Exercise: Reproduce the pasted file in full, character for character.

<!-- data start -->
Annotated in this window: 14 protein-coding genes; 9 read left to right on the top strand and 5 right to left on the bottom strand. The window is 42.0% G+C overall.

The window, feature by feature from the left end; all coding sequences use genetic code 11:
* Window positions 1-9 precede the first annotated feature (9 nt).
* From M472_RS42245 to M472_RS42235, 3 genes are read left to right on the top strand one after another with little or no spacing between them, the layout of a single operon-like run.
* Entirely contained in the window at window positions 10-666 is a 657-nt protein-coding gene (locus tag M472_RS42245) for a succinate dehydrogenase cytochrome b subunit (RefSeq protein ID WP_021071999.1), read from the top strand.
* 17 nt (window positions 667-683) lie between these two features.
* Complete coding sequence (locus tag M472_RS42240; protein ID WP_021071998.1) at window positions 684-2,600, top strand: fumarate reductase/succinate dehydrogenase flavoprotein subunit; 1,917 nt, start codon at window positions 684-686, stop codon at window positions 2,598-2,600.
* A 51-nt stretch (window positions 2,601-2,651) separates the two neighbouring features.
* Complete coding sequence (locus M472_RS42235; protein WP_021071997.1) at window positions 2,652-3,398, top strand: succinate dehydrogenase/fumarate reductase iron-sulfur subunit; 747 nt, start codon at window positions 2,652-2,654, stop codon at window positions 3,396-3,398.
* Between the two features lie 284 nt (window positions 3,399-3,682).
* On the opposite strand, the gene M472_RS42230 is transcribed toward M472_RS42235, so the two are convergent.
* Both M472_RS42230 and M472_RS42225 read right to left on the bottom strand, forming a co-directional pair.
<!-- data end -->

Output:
Annotated in this window: 14 protein-coding genes; 9 read left to right on the top strand and 5 right to left on the bottom strand. The window is 42.0% G+C overall.

The window, feature by feature from the left end; all coding sequences use genetic code 11:
* Window positions 1-9 precede the first annotated feature (9 nt).
* From M472_RS42245 to M472_RS42235, 3 genes are read left to right on the top strand one after another with little or no spacing between them, the layout of a single operon-like run.
* Entirely contained in the window at window positions 10-666 is a 657-nt protein-coding gene (locus tag M472_RS42245) for a succinate dehydrogenase cytochrome b subunit (RefSeq protein ID WP_021071999.1), read from the top strand.
* 17 nt (window positions 667-683) lie between these two features.
* Complete coding sequence (locus tag M472_RS42240; protein ID WP_021071998.1) at window positions 684-2,600, top strand: fumarate reductase/succinate dehydrogenase flavoprotein subunit; 1,917 nt, start codon at window positions 684-686, stop codon at window positions 2,598-2,600.
* A 51-nt stretch (window positions 2,601-2,651) separates the two neighbouring features.
* Complete coding sequence (locus M472_RS42235; protein WP_021071997.1) at window positions 2,652-3,398, top strand: succinate dehydrogenase/fumarate reductase iron-sulfur subunit; 747 nt, start codon at window positions 2,652-2,654, stop codon at window positions 3,396-3,398.
* Between the two features lie 284 nt (window positions 3,399-3,682).
* On the opposite strand, the gene M472_RS42230 is transcribed toward M472_RS42235, so the two are convergent.
* Both M472_RS42230 and M472_RS42225 read right to left on the bottom strand, forming a co-directional pair.